- Musō Shinden-ryū -- Traces back to the Hayashizaki Ryū Iai of Hayashizaki Junsuke (Late 15th century)
- Suiō-ryū Iai Kenpō -- Founded around 1600 by Mima Yoichizaemon Kagenobu
- Shin Shin Sekiguchi-ryū -- Sekiguchi Ryū was founded by Sekiguchi Yorokuuemon Ujimune.
- Mugai-ryū -- Founded in 1693 by Tsuji Gettan Sukemochi, who had previously learned Yamaguchi Ryū kenjutsu.
- Jigen-ryū -- Founded by Tōgō Hizen-no-kami Shigetada, its lineage traces back to the Shintō Ryū of Iizasa Chōisai Ienao.
- Tenshin Shōden Katori Shintō-ryū -- Founded in the 15th Century by Iizasa Chōisai Ienao.
- Yagyū Shinkage-ryū -- From the Shinkage Ryū of Yagyū Muneyoshi, who studied under Kamiizumi Nobutsuna in the 16th Century.
- Yoshin-ryu -- from the Yoshin ryu founded by Akiyama Shirobei Yoshitoki in the mid 17th Century.
Listed in the Bugei Ryuha Daijiten as arts developed after the beginning of the Meiji era.
- Toyama-ryū -- Founded in the late 19th, early 20th century to instruct officers at the Toyama Military Academy.
- Nakamura-ryū -- Founded by Nakamura Taizaburō in the mid-20th century, who had learned Toyama-ryu at the Toyama Military Academy.
Battōjutsu in popular culture
- The character Setsuka in Soulcalibur III uses an Iai sword concealed in an umbrella, in a manner similar to battōjutsu. Also, the character Mitsurugi has several stance techniques resembling battōjutsu.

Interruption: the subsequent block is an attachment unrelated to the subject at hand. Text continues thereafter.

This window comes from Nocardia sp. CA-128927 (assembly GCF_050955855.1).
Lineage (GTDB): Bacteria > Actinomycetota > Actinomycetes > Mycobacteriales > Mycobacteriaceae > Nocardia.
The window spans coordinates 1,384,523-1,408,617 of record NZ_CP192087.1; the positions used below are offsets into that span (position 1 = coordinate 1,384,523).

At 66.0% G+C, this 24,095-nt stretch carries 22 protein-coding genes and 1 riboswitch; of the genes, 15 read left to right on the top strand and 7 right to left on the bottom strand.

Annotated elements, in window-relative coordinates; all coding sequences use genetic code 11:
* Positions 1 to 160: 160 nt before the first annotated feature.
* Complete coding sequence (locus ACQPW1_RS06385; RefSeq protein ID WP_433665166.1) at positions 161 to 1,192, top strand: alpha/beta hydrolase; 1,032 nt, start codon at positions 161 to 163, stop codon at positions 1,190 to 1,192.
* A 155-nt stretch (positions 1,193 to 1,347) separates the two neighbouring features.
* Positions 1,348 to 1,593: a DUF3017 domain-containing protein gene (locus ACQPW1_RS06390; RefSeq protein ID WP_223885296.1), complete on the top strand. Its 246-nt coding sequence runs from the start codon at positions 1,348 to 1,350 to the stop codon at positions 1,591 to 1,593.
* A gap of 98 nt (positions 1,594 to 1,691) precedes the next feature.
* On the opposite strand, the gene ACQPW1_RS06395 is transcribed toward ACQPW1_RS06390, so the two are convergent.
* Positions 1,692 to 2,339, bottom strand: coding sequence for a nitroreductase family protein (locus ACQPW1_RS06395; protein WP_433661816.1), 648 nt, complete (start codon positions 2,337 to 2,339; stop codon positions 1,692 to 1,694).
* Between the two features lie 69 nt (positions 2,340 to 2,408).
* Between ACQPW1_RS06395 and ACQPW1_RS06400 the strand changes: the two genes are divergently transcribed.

- In Samurai Warriors 2, some of Akechi Mitsuhide's attacks came out from his scabbard. One happens as a charge attack, one occurs during his normal attack, and two come from his special stance: a super-fast forward cut that leaves a shadow for a brief moment, and a counter.
- In Dynasty Warriors 4 and 5 Extreme Legends, Zhou Tai uses it in his normal, charge and musou attacks.
- In Bushido Blade 2, Gengoro, when equipped with the katana, has a series of attacks and stances from battōjutsu.
- Future Hiro Nakamura in Heroes reveals that he trained in Tōhoku in battōjutsu.
- In Rurouni Kenshin, the hero Himura Kenshin is a practitioner of Hiten Mitsurugi-Ryū (飛天御剣流? lit. "Flying Heaven Honorable Sword Style"), which utilizes superhumanly-fast Battōjutsu-orientied techniques.
- In the video game series Fire Emblem, the Sword Master class uses a form of Battōjutsu as his attack.
- In Devil May Cry 3: Dante's Awakening, Vergil's attacks with Yamato resemble Battōjutsu as well as Iaidō.
- In 9 Dragons, members of the Wu Tang Blue Dragon class can acquire a Battōjutsu special attack at higher levels.
- Wagner, Gordon, Donn F. Draeger. Japanese Swordsmanship: Technique and Practice. New York and Tokyo: Weatherhill Inc., 2001.
- Friday, Karl. Legacies of the Sword: The Kashima-Shinryu and Samurai Martial Culture. Honolulu, US: University of Hawai'i Press, 1997.
- Obata, Toshishiro. Crimson Steel. Essex, UK: Dragon Books, 1987.
- Obata, Toshishiro. Naked Blade. Essex, UK: Dragon Books, 1985.
- Yamada, Tadashi and Watatani Kiyoshi. Bugei Ryuha Daijiten. Tokyo, Japan: Tokyo Koppi Shuppanbu, 1979.